Home Polls Music in the Office Is a Must, Say WO Readers

Music in the Office Is a Must, Say WO Readers

Nurse walking through medical office waiting room to greet patient
Thomas Barwick, Getty Images

There’s music in the air – for most of you.

Nearly all respondents to a recent Women In Optometry Pop-up Poll said that music in the office makes their day. The poll asked readers if and where music is played throughout the office.

One-third say they play music everywhere, including the exam lanes. Two-thirds opt to keep their exam lanes quiet but play music everywhere else.

You’re most likely to hear pop and classic rock, according to our results. Jazz was also a favorite among seven percent of respondents. Others wrote in the genres – and they ranged widely, showing the breadth of music itself: classical, country, blend, religious, piano and pre-1990s decades.


About 37% of respondents said that whoever is working that day chooses the music. Nearly 41% said it’s the doctor or owner who chooses the specific genre, songs or channels used to play the music. Numerous respondents also reported using local radio stations.

Some respondents said:

“No music? May as well be a funeral parlor. Gotta have background music or the day drags on and waits seem like forever.”

“People don’t comment on [the music].”

“We’ve recently added a TV to our waiting area that usually just plays HGTV on mute.”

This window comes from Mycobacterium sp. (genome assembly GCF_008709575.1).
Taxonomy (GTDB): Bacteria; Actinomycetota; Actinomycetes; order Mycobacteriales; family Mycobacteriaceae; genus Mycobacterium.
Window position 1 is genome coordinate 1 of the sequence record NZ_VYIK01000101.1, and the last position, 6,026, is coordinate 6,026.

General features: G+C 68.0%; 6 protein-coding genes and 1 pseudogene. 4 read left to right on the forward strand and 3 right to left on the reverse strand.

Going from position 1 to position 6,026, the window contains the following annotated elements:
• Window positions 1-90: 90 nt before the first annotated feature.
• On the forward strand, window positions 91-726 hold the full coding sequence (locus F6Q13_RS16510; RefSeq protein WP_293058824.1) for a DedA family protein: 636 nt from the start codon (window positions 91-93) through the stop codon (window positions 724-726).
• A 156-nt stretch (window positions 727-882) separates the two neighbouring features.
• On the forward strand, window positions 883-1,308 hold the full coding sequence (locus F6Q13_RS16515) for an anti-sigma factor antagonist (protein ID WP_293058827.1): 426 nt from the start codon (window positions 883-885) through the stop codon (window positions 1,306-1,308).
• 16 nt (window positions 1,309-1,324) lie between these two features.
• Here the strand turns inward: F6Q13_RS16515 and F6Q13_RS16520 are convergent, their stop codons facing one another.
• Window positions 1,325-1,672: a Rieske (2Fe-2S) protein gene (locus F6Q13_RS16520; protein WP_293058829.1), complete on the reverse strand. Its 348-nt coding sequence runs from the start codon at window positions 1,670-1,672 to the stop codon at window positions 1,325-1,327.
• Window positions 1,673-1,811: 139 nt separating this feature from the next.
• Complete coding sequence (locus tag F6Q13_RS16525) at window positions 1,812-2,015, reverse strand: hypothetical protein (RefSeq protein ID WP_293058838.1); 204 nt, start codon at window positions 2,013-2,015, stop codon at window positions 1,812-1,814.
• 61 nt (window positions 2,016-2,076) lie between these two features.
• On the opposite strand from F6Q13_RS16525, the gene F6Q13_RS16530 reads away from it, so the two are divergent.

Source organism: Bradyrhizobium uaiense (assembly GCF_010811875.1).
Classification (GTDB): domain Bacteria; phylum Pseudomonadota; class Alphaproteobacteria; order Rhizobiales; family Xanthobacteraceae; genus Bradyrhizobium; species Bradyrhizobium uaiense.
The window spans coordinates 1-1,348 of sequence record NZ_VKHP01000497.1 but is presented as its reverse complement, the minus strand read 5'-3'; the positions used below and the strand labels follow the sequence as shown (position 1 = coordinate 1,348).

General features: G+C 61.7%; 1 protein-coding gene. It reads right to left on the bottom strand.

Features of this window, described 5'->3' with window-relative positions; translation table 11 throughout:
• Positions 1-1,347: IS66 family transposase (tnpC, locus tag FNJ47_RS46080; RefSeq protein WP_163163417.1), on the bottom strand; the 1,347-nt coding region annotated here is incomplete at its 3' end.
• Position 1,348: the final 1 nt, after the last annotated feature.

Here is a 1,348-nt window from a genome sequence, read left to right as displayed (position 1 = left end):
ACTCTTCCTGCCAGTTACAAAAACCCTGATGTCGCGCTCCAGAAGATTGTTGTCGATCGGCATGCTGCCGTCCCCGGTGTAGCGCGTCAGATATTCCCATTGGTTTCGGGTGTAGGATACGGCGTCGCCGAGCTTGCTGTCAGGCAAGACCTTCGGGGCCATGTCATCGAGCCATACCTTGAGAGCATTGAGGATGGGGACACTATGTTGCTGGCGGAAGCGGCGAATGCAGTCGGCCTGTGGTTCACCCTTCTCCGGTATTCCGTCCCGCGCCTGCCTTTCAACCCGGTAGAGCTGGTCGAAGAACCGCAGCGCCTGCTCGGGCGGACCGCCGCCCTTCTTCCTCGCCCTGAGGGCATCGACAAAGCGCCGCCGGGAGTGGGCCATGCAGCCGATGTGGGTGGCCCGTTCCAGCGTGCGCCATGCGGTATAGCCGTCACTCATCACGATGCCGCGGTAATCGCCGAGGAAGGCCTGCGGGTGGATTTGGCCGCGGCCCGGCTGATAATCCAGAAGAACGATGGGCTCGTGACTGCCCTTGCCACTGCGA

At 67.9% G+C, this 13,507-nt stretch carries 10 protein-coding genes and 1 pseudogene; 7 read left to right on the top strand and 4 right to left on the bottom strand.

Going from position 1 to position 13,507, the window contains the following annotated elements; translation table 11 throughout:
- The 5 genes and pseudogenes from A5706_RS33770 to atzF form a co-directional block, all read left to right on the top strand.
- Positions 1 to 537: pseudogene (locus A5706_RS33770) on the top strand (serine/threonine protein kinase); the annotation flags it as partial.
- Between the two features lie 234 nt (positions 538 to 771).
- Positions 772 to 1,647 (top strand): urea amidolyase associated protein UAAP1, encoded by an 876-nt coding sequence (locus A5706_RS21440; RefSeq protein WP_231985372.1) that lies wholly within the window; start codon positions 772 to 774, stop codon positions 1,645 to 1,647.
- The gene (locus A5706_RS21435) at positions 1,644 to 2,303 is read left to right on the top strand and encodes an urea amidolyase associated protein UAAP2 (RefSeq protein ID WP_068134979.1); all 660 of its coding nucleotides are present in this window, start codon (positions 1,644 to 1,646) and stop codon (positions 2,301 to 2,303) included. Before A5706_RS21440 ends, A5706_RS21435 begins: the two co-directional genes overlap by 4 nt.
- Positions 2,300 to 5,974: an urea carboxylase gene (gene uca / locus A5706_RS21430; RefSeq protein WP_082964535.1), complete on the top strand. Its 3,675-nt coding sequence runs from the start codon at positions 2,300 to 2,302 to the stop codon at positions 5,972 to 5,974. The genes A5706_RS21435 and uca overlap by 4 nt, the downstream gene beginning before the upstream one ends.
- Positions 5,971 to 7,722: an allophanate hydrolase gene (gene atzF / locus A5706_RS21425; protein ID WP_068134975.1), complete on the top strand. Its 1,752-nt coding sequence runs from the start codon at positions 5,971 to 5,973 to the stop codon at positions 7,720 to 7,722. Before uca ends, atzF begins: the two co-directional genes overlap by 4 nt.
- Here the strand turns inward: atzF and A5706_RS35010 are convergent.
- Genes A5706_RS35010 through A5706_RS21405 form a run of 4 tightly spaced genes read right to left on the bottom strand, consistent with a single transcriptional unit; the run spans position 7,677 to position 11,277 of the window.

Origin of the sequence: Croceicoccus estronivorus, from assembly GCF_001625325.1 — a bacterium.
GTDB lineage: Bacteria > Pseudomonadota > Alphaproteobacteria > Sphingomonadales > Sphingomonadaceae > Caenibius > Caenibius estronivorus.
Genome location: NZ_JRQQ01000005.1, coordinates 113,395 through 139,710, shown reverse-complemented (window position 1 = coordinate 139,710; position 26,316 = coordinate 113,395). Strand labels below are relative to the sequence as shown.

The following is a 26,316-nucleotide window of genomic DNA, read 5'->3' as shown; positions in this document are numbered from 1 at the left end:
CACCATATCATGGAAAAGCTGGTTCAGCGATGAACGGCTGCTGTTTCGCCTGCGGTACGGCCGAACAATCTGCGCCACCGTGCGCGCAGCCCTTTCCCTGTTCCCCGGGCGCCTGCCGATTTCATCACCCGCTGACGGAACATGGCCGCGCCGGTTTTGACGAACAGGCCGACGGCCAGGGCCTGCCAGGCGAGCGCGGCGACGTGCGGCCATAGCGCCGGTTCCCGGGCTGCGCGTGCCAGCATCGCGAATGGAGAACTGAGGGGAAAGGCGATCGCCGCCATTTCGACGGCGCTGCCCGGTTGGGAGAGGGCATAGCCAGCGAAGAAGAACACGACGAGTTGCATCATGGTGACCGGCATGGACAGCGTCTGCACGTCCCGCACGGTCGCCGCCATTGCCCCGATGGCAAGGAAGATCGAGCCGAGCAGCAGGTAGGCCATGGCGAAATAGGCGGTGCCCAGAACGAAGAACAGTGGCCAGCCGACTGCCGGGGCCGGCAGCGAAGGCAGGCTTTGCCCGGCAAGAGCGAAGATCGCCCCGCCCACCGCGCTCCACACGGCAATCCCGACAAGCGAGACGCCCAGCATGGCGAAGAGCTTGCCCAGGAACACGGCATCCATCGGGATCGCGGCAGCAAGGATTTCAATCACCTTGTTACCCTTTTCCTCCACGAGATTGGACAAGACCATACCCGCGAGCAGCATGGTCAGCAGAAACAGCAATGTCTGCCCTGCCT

“We have Sirius XM and put it on various channels, but mostly back and forth from R&B and Spanish language music. I allow the staff to decide. They know what is appropriate and do well at keeping at something that most of our demographic would like.”

“We get lots of positive comments from our patients for playing Christian music.”

“We use Spotify with our own instrumental play list.”

“Patients really enjoy hearing music, and we find music makes patients comfortable when they hear ‘their jam’ and sing along.”

“Music is a MUST! Not just for morale and mental health, but to drown out conversations across the office which reduces the risk of any HIPAA protected info being overheard by other patients.”

Almost 45% of respondents reported that they were  female ODs, and 31% were non-OD females. Another nearly 21%  were male ODs. The remainder chose not to specify gender.

To view other WO polls and responses, click here. 

Read this story on what patients want to hear in medical offices.

- Advertisment -

Most Popular

A 20-Year Business Partnership: Evolving Eye Care with ABB Optical Group

For nearly 20 years, Mitra Madison, OD, has been on a journey with ABB Optical Group in some form. The practice started as Dr....

More Sleep Can Mean Less Dry Eye Disease

Guest editorial by Melissa Barnett, OD, FAAO, FSLS, FBCLA, and Jaclyn Garlich, OD, FAAO This story was originally published in Review of Presbyopia and the Aging...

Women in the News—July 2024

Women In Optometry regularly recognizes the awards and accomplishments of women ODs in the profession and in their communities in the “Women in the...

Optometry Giving Sight Launches Team OGS, New Year-Round Giving Campaign

Optometry Giving Sight (OGS) has launched a new program to provide optometry practices with ways to support OGS’s work on a year-round basis by...